intellectual property copyrights tax regime belgium

The second takeaway is that when the remuneration exclusively covers the transfer or license of the copyright work such remuneration is fully treated as a movable income. This can be the case if the copyright work was created independently or the author receives additional remunerations over a certain amount of time.  

Another condition to apply the tax regime is that the average gross amount of copyright remunerations received in the four previous taxable years cannot exceed 64.070 EUR per year (subject to indexation). If the average gross amount of copyright remunerations exceeds this amount, as set out in the example below, the entire amount will be entirely treated as a professional income, and not as movable income:  

copyrights remunerations

If all conditions are fulfilled, the debtor of such remuneration (the licensee or transferee of the copyright protected work) must withhold 15% of the gross amount of such remuneration agreed upon with the author.  

2.5. Consequences

According to our reading, the new regime may have some detrimental side-effects for some authors:

  • ghostwriters generally write an article or book following the instructions of the individual or individuals who have given the instruction to the ghostwriter to do so. The remuneration paid for this endeavor (being both the service of writing and the transfer of the copyrights) will likely be part professional income, part copyright remuneration;

  • if a publisher asks one or more authors to write a book on a particular topic – a practice that is commonplace in, for instance, school- or other educational books, the assessment will likely be similar. In those cases, the remuneration to be paid to the author will also, in part, be qualified as professional income and copyright remuneration;

  • photographers, videographers and other kinds of artists who are given the instruction to develop certain works in the context of commercial assignments will likely also see their remuneration split up between professional and movable income. If, however, a photographer does a shooting on its own initiative, and sells the rights to the pictures to a publisher, his remuneration will likely be considered movable income in full.

To ensure that the right qualification is given to the remuneration to be paid to the author or artist, it is key to:

  • ensure that the right documentation is in place, including pre-existing works that have been created by the author receiving the remuneration; and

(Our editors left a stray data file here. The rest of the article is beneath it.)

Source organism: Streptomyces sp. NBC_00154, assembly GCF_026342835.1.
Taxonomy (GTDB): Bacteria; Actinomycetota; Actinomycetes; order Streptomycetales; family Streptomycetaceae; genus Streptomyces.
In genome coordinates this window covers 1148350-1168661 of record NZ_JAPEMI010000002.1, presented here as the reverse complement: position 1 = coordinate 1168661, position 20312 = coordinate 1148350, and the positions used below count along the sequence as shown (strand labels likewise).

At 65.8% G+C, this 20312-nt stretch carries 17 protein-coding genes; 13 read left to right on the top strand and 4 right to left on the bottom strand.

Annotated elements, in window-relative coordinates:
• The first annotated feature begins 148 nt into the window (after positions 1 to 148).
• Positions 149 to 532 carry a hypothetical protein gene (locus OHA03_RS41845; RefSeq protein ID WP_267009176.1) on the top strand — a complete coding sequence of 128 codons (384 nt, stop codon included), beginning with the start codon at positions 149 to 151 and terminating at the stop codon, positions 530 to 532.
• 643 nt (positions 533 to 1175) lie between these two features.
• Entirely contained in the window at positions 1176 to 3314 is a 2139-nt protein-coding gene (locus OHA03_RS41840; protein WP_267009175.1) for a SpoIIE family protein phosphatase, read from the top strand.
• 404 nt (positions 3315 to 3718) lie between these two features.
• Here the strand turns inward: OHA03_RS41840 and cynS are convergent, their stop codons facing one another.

• have a contract in place between the author and the licensee / transferee that precisely sets out how, under which circumstances and upon whose initiative the work has been created.

3. Phasing out the old regime

Anyone who applied the regime in 2022 and is now excluded from the scope following the change in the Belgian Tax Code, can still benefit from a transitory regime in 2023. For them, the following conditions will apply:

  • a remuneration for a license or the transfer of copyright protected works has been received in 2022;

  • This remuneration is capped at 35.110 EUR;

  • The flat-rate deductible costs are lowered to 50% (up to EUR 9.360) and 25% (up to EUR 18.720).

4. Conclusion

The changes made to the Belgian Tax Code undoubtedly have a significant impact.  

The government – when developing the bill – has created an urgency for itself, which is generally a bad motivator when developing a decent piece of legislation. This is in particular the case if such legislation relates to taxation.  

The changes that have been made were intended to clarify the scope of the law, but – unfortunately – the ultimate outcome did exactly the opposite. This leaves a lot of room for interpretation and, hence, more legal uncertainty than before.

In addition, chances are high that the new regime will not create the beneficial budgetary effects the government anticipated. Indeed, the government assumes that those who are suddenly falling outside of the scope of the new regime will see their remuneration requalified into professional income. However, we anticipate many individuals simply phasing out the regime, and likely using other means to lower their effective professional income tax rate.

For those who would like to implement or transition into the new regime, one not only needs to carefully consider all the conditions and exclusions that are explicitly and implicitly contained in the law, the preparatory works, as well as communications made by various government officials. So, considering adding a decent dose of opportunity and risk management, especially in the next years to come, is a prerequisite in our opinion.

Bart Lieben